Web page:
The Gospel for this Sunday begins by telling us: “If anyone comes to me without hating his father and mother, wife and children, brothers and sisters, and even his own life, he cannot be my disciple.” Rather strong words! The word “hate” used by Luke here does not carry with it the same meaning we usually attach to the word in everyday usage. Luke is not implying any animosity toward the members of our families, but rather a certain detachment from them at times. It is OK to love and cherish and serve our families, but not to the exclusion of Christ. There is the rub, as they say, of discipleship. Hating our family here means that we are to love Jesus first and foremost, above family and even above self. And in loving Jesus first and foremost, we are also at the same time loving our families as we ought. This is one of the elements of discipleship.

Then in today’s Gospel two parables define discipleship even further. We are to enter discipleship with a clear head and knowing what it is going to cost. And we are entering into this for the long run; not just when things are going great, not just for this week or that week, not for a year and a day, but for always. Discipleship is going to cost everything that we have. In the second parable, the king made peace with the commander of the superior army rather than fight him and surely lose. This same wisdom and foresight is required of Jesus’ disciples.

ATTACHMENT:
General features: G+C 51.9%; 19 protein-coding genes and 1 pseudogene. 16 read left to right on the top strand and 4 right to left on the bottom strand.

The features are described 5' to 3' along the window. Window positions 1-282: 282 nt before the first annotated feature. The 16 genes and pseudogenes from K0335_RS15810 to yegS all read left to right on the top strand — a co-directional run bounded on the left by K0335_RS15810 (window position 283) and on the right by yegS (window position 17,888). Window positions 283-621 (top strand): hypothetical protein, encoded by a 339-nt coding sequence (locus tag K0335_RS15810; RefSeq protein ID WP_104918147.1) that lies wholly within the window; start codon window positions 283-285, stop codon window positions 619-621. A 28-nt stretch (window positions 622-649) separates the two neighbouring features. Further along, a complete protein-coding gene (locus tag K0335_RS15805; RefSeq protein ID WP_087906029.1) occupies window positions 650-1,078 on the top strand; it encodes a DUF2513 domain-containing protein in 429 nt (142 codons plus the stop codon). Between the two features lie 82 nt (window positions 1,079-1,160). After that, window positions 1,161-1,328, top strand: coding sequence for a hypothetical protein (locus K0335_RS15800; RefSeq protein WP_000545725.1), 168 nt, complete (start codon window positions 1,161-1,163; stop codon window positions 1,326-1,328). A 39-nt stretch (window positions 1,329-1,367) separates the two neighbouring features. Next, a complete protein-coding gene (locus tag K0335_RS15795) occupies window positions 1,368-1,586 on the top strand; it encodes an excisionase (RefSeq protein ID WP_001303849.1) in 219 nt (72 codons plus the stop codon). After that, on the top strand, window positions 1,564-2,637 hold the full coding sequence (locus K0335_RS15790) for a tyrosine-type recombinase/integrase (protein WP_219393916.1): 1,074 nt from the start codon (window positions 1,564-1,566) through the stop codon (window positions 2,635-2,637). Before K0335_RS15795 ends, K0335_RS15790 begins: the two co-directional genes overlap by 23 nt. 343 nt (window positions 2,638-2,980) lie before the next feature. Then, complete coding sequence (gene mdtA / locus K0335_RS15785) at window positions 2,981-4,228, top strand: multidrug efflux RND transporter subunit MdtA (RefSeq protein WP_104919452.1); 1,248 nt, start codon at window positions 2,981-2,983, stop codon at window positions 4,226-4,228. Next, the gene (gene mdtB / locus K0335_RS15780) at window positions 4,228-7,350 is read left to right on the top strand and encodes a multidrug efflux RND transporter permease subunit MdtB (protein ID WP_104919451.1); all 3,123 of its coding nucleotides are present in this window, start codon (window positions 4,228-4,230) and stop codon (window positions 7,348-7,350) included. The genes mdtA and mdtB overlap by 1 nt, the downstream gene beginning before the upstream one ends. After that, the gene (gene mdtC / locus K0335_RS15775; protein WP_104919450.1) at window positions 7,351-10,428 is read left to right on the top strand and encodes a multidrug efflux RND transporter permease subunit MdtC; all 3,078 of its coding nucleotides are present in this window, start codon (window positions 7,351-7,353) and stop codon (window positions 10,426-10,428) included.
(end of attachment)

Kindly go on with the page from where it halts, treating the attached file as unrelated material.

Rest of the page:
Christian discipleship, following Christ, then, is not a temporary or voluntary option; it is a demanding, total, lifelong commitment or obligation; impossible except for the help and strength given to us by Jesus.

Jesus, help us to be your worthy disciples.

Fr. Howard


Monday of the 23rd Week in Ordinary Time